Quaternary Structure of Protein: Definition, Lesson & Quiz

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Shannon Compton

Shannon teaches Microbiology and has a Master's and a PhD in Biomedical Science. She also researches cancer and neurodegenerative diseases.

Proteins have four levels of structure: primary, secondary, tertiary, and quaternary. The first three involve only one molecule. However, quaternary structure describes how proteins interact to form complex molecular structures.

We also recommend watching Proteins IV: Primary, Secondary, Tertiary and Quaternary Structure and Proteins I: Structure and Function

What Is Quaternary Protein Structure?

By definition, quaternary structure is the arrangement of more than one protein molecule in a multi-subunit complex. The nomenclature here can get a bit confusing because we call a single polypeptide chain a protein if it can function on its own. However, many proteins are actually comprised of several polypeptide chains. In this case, the individual peptide chains are called protein subunits and they cannot function on their own.

The image below shows a protein that is made of several protein subunits. Each color represents a separate protein. Each protein subunit is produced individually by a ribosome. Then, each protein subunit attains secondary and tertiary structure. Finally, the protein subunits come together to form a fully functional protein.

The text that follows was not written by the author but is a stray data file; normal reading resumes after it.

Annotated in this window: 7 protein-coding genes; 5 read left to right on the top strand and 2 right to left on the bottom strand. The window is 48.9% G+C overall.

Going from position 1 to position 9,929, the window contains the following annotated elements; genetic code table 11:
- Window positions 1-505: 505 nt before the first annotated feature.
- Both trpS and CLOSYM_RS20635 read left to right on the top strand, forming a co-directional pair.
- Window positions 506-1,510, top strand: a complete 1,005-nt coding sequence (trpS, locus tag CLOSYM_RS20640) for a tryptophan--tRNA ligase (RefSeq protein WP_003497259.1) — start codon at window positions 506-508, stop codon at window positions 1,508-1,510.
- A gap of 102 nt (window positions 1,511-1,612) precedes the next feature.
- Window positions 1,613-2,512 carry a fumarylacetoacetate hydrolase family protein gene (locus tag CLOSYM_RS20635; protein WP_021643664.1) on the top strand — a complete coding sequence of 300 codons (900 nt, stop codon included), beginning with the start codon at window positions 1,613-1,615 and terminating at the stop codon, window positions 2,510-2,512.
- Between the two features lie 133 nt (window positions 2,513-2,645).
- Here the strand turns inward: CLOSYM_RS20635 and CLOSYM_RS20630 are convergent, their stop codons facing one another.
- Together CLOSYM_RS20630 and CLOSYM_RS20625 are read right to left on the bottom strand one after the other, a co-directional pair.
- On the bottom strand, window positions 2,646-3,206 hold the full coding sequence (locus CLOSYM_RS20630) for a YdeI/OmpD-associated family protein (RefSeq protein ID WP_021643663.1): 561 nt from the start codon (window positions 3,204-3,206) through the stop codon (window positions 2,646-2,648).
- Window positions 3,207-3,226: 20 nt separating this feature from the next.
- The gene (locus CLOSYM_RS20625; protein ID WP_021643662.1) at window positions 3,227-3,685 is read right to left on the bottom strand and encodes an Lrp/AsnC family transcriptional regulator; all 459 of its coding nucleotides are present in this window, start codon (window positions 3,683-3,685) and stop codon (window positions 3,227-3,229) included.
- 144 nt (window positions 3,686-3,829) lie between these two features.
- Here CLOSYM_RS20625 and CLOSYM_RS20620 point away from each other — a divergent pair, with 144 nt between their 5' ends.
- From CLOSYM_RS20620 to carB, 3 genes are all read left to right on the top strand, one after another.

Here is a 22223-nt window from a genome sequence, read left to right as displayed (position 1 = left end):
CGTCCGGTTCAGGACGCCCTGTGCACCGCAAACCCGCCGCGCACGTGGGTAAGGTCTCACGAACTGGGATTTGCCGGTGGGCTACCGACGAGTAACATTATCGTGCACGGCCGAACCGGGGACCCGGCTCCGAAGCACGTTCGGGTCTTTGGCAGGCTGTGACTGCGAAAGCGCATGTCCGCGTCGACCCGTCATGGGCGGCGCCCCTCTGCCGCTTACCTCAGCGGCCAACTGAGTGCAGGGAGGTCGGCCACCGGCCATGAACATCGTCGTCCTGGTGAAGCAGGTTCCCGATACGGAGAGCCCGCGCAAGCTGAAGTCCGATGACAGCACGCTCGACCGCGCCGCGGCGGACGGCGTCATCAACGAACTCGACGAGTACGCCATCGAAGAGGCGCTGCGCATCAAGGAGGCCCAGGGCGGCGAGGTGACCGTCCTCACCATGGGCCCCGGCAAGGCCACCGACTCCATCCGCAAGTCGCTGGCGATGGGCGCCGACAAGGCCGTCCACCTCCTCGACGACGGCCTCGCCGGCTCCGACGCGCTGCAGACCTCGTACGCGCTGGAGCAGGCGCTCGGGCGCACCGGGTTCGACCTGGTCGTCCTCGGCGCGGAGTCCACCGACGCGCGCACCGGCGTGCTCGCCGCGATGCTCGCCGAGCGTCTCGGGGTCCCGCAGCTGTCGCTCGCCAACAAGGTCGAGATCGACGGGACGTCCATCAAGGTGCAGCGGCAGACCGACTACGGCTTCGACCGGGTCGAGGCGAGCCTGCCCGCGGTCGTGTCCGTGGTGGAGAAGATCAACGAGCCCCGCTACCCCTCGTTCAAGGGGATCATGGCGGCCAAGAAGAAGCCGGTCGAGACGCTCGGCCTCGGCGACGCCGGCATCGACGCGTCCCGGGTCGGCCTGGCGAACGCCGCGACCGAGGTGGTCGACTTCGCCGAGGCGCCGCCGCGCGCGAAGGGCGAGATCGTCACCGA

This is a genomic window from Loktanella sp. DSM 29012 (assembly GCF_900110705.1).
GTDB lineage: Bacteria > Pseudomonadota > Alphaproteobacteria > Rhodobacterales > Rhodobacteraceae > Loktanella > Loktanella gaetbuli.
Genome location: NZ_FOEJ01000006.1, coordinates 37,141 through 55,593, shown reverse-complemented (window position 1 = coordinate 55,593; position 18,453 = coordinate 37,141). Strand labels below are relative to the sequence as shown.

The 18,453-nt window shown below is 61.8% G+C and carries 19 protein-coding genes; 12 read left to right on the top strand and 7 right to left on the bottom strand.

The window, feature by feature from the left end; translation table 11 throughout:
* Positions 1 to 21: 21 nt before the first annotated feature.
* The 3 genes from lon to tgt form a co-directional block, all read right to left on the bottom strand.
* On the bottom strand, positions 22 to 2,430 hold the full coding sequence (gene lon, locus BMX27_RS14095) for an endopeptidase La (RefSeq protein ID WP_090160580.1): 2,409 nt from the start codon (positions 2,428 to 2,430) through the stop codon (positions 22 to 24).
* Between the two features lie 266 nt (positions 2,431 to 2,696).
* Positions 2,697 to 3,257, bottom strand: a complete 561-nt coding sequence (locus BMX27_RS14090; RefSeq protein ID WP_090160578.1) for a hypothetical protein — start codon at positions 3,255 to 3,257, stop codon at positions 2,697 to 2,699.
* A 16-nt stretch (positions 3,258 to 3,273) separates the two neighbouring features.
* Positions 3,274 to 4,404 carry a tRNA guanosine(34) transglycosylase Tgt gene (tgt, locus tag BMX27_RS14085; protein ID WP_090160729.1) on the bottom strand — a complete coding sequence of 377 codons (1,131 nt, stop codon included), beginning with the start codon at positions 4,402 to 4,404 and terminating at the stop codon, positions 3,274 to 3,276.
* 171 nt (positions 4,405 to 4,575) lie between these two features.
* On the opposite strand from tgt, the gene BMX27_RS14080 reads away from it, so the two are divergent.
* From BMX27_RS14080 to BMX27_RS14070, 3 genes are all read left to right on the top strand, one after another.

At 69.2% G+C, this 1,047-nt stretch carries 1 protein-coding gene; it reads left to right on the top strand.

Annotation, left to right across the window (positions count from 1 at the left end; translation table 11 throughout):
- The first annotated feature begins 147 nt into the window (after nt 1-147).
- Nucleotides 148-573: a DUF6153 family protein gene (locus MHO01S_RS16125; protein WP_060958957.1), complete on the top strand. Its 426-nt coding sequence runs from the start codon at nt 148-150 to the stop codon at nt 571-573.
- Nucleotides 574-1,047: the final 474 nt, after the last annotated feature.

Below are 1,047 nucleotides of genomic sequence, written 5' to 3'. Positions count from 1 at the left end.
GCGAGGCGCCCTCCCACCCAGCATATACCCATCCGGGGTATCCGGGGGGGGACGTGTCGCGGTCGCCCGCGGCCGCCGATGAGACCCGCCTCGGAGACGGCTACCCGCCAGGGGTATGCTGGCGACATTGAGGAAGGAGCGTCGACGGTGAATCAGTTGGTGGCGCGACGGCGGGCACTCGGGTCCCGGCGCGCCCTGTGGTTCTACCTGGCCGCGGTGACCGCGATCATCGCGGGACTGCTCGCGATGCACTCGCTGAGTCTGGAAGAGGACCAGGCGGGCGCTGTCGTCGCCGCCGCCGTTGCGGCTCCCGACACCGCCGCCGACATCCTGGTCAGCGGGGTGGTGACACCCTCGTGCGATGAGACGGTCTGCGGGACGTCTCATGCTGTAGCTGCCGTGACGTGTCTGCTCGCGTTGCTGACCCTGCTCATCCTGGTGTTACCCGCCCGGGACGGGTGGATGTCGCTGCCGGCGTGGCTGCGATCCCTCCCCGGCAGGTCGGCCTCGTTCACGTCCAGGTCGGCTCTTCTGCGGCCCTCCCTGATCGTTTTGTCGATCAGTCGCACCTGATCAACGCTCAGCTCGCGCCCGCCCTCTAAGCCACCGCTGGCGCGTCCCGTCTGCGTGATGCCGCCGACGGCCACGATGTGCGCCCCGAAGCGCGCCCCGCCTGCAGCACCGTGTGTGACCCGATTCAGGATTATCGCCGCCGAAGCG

Image of a protein with quaternary structure
Image of a protein with quaternary structure

Types of Proteins with Quaternary Structure

An example of a protein with quaternary structure is hemoglobin. In hemoglobin, one protein binds to oxygen while another binds carbon dioxide. This is how one protein can serve two functions.

Enzymes can consist of a single protein or multiple protein subunits. Holoenzymes are those with several subunits. Each subunit of a holoenzyme has a different function. For example, one protein subunit may be the regulatory subunit. Enzymes can also be referred to as multimeric. Another protein subunit may be the catalytic subunit. Another name for a protein with quaternary structure is called a multiprotein complex. Microtubules, which act like highways in your cells, are multiprotein complexes.

Functions of Quaternary Structure

As mentioned above, quaternary structure allows a protein to have multiple functions. It also allows for a protein to undergo complicated conformational changes. This has several mechanisms. First, an individual subunit can change shape. In addition, the subunits can change their orientation with regard to one another. A multimeric protein can do either one of these or it can do both. These conformational changes allow for a high degree of regulation. They are also key to a multimeric protein's ability to perform its physiological function.

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